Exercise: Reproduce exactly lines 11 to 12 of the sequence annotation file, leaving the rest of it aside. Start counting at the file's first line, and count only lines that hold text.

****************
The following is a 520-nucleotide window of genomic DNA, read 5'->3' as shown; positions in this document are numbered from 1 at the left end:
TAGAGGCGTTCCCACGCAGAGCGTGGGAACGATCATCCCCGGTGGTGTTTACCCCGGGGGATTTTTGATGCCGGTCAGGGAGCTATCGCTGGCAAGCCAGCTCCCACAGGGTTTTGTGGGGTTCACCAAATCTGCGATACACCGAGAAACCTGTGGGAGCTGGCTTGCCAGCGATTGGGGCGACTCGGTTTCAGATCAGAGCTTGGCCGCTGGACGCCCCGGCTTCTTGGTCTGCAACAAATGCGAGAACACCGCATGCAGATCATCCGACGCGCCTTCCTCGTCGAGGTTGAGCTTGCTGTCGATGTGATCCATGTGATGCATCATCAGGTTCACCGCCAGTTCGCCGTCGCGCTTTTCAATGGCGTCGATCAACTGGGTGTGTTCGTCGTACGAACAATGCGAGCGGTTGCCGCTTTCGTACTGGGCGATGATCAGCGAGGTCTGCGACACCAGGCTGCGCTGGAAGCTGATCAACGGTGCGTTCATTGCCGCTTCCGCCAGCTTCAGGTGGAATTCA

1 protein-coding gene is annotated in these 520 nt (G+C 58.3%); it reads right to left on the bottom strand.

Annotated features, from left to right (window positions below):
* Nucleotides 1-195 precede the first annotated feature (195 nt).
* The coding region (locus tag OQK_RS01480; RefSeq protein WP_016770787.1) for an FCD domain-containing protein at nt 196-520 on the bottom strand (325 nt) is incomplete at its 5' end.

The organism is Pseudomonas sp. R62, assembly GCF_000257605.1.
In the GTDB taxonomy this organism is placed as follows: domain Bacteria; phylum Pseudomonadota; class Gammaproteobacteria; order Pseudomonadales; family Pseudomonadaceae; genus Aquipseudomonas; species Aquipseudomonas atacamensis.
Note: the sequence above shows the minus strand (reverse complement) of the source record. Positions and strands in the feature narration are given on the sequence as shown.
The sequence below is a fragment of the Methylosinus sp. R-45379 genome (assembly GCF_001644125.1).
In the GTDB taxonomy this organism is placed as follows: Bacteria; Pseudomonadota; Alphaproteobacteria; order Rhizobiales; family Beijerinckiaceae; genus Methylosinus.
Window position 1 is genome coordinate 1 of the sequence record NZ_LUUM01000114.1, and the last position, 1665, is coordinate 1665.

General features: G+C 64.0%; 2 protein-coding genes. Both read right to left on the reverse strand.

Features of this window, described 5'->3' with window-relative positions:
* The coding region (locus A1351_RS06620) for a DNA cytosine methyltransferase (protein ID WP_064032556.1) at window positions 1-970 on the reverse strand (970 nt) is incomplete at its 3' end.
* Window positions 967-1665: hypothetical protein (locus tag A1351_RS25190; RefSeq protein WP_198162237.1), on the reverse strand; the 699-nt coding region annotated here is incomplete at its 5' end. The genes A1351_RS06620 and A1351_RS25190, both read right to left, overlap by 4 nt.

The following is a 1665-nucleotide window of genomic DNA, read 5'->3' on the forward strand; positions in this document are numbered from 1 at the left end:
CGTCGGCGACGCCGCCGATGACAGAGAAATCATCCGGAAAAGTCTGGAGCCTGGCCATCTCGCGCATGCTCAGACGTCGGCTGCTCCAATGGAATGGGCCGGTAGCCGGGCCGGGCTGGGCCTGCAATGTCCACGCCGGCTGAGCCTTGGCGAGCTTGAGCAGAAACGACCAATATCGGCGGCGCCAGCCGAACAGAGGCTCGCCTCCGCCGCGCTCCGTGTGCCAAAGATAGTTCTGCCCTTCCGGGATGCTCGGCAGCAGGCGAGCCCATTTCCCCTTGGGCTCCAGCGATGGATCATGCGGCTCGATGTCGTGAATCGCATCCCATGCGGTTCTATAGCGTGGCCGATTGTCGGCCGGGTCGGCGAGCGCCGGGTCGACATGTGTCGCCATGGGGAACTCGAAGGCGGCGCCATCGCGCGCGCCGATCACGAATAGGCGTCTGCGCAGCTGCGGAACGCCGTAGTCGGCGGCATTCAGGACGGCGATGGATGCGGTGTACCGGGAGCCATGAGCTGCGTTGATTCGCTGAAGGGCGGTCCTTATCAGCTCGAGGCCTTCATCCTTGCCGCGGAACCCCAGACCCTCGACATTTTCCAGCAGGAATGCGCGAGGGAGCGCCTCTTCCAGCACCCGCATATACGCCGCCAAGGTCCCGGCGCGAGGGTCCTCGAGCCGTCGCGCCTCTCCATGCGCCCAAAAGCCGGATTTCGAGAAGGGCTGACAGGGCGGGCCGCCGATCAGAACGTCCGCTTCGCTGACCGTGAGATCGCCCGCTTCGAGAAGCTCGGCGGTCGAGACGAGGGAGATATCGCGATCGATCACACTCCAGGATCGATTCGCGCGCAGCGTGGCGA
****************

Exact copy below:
In the GTDB taxonomy this organism is placed as follows: Bacteria; Pseudomonadota; Alphaproteobacteria; order Rhizobiales; family Beijerinckiaceae; genus Methylosinus.
Window position 1 is genome coordinate 1 of the sequence record NZ_LUUM01000114.1, and the last position, 1665, is coordinate 1665.